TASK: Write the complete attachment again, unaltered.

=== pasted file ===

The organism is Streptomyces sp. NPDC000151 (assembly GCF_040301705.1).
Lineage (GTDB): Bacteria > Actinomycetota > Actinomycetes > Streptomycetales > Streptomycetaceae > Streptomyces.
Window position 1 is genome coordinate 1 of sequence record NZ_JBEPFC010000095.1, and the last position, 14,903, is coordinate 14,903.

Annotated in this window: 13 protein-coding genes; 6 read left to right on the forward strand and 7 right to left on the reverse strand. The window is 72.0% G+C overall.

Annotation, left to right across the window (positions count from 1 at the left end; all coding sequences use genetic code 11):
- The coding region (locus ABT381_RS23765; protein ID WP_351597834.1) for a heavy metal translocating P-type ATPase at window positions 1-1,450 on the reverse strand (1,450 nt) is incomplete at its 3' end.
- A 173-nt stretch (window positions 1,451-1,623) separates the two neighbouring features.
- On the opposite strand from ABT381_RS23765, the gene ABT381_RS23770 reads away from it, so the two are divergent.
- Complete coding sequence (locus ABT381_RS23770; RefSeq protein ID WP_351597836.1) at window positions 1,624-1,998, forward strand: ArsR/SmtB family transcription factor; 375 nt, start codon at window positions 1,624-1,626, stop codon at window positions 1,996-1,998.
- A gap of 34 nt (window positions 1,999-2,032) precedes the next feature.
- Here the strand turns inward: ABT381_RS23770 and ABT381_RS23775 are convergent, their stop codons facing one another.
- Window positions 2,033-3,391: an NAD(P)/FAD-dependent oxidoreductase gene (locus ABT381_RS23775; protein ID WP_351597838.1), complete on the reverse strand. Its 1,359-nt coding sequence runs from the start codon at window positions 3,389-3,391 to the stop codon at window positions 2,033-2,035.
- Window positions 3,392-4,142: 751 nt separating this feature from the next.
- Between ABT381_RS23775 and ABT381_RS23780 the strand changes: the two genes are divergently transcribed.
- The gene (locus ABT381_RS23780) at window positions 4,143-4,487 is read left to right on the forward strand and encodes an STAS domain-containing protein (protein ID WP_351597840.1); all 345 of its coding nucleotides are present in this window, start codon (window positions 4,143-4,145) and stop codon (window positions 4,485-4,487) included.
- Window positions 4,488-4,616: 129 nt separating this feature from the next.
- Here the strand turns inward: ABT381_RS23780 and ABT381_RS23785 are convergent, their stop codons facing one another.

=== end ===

The organism is Streptomyces sp. NPDC000151 (assembly GCF_040301705.1).
Lineage (GTDB): Bacteria > Actinomycetota > Actinomycetes > Streptomycetales > Streptomycetaceae > Streptomyces.
Window position 1 is genome coordinate 1 of sequence record NZ_JBEPFC010000095.1, and the last position, 14,903, is coordinate 14,903.

Annotated in this window: 13 protein-coding genes; 6 read left to right on the forward strand and 7 right to left on the reverse strand. The window is 72.0% G+C overall.

Annotation, left to right across the window (positions count from 1 at the left end; all coding sequences use genetic code 11):
- The coding region (locus ABT381_RS23765; protein ID WP_351597834.1) for a heavy metal translocating P-type ATPase at window positions 1-1,450 on the reverse strand (1,450 nt) is incomplete at its 3' end.
- A 173-nt stretch (window positions 1,451-1,623) separates the two neighbouring features.
- On the opposite strand from ABT381_RS23765, the gene ABT381_RS23770 reads away from it, so the two are divergent.
- Complete coding sequence (locus ABT381_RS23770; RefSeq protein ID WP_351597836.1) at window positions 1,624-1,998, forward strand: ArsR/SmtB family transcription factor; 375 nt, start codon at window positions 1,624-1,626, stop codon at window positions 1,996-1,998.
- A gap of 34 nt (window positions 1,999-2,032) precedes the next feature.
- Here the strand turns inward: ABT381_RS23770 and ABT381_RS23775 are convergent, their stop codons facing one another.
- Window positions 2,033-3,391: an NAD(P)/FAD-dependent oxidoreductase gene (locus ABT381_RS23775; protein ID WP_351597838.1), complete on the reverse strand. Its 1,359-nt coding sequence runs from the start codon at window positions 3,389-3,391 to the stop codon at window positions 2,033-2,035.
- Window positions 3,392-4,142: 751 nt separating this feature from the next.
- Between ABT381_RS23775 and ABT381_RS23780 the strand changes: the two genes are divergently transcribed.
- The gene (locus ABT381_RS23780) at window positions 4,143-4,487 is read left to right on the forward strand and encodes an STAS domain-containing protein (protein ID WP_351597840.1); all 345 of its coding nucleotides are present in this window, start codon (window positions 4,143-4,145) and stop codon (window positions 4,485-4,487) included.
- Window positions 4,488-4,616: 129 nt separating this feature from the next.
- Here the strand turns inward: ABT381_RS23780 and ABT381_RS23785 are convergent, their stop codons facing one another.